Don’t get confused.
Some persons occasionally confuse patents, copyrights, and trademarks. Although there may be some resemblance in the rights of these three kinds of intellectual property they are different and serve different purposes. A patent for an invention is a grant of a properly right by the Government to the inventor (or his or her heirs or assigns), acting through the Patent and Trademark Office. The term of the patent shall be 20 years from the date on which the application for the patent was filed in the United States or, a referenced earlier filed application. The right conferred by the patent grant is, in the language of the statute and of the grant itself, “the right to exclude others from making, using, offering for sale, or selling” the invention in the United States or “importing” the invention into the United States.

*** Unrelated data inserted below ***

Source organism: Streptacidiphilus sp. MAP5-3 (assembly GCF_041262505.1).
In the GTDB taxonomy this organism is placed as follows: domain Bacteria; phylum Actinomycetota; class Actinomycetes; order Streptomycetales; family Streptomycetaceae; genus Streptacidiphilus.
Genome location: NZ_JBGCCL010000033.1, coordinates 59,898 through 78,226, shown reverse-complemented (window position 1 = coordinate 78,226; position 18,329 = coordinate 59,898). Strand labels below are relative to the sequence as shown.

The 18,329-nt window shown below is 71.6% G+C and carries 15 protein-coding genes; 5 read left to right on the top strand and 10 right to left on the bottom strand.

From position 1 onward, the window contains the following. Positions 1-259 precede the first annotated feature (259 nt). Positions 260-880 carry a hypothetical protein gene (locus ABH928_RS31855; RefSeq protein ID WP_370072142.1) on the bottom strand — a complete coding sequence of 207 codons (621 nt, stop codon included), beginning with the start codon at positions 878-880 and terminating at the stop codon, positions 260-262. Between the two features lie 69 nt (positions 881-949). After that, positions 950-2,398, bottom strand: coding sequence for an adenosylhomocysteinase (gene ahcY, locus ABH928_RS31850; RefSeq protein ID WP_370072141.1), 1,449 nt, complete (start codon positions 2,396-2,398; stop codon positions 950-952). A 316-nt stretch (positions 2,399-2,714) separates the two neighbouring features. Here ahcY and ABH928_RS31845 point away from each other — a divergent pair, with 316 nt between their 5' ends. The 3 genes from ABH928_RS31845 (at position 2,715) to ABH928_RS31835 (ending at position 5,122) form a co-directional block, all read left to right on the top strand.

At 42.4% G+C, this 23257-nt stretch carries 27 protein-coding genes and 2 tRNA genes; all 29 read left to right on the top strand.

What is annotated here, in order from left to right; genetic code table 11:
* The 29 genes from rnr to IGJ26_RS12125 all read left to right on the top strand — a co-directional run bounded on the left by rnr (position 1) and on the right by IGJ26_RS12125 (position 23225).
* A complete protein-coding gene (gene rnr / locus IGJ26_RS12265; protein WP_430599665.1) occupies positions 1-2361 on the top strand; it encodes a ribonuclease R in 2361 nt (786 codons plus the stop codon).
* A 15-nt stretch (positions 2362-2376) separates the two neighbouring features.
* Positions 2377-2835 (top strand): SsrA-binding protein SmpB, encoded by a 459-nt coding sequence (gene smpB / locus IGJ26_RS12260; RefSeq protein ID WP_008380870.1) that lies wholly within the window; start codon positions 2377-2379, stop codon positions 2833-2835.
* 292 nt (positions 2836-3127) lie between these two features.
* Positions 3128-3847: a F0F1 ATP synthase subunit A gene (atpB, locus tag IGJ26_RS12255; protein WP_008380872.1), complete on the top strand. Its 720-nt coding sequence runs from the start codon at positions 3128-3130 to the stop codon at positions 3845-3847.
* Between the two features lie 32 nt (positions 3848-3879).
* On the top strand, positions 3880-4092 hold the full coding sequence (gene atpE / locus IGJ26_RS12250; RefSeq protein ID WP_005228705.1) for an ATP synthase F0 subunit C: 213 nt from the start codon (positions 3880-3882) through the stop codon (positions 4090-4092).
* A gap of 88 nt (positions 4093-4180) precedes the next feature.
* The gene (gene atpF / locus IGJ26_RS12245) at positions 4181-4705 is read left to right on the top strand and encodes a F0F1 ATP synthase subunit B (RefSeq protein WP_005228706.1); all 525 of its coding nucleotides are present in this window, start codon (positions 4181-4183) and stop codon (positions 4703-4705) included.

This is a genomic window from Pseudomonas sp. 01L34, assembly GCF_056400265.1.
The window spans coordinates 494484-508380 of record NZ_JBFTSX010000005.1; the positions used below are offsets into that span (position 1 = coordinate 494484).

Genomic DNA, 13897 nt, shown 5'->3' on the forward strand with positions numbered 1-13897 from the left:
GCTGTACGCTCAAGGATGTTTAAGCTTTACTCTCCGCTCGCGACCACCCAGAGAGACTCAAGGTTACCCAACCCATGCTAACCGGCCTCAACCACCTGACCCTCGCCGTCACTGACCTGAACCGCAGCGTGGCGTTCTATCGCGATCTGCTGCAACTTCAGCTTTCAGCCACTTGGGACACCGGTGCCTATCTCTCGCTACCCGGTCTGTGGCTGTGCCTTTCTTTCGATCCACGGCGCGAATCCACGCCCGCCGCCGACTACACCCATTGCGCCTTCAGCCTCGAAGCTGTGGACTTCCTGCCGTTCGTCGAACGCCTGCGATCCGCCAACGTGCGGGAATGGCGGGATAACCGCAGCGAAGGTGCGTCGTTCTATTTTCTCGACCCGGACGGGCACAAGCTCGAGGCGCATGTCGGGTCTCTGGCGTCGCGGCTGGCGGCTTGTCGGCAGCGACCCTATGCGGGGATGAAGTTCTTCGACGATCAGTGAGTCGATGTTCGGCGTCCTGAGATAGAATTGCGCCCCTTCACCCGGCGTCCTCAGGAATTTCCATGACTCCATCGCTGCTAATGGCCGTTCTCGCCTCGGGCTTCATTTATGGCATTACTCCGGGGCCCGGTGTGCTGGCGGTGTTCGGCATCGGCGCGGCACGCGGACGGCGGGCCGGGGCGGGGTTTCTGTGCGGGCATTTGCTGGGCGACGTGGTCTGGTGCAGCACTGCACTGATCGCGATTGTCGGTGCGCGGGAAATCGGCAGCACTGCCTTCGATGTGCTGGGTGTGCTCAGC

The Constitution of the United States in Article I, section 8: “Congress shall have power. to promote the progress of science and useful arts, by securing for limited times to authors and inventors the exclusive right to their respective writings and discoveries.” The first patent law was enacted in 1790. The law now in effect is codified in Title 35, United States Code.
Call us today at (229) 228-5400.
Brian Bellamy has trained in engineering and law and is a patent attorney, registered with the U.S. Patent Office. Brian provides patent, trademark and intellectual property legal services to clients in South Georgia, Middle Georgia, North Florida and as far away as Hawaii.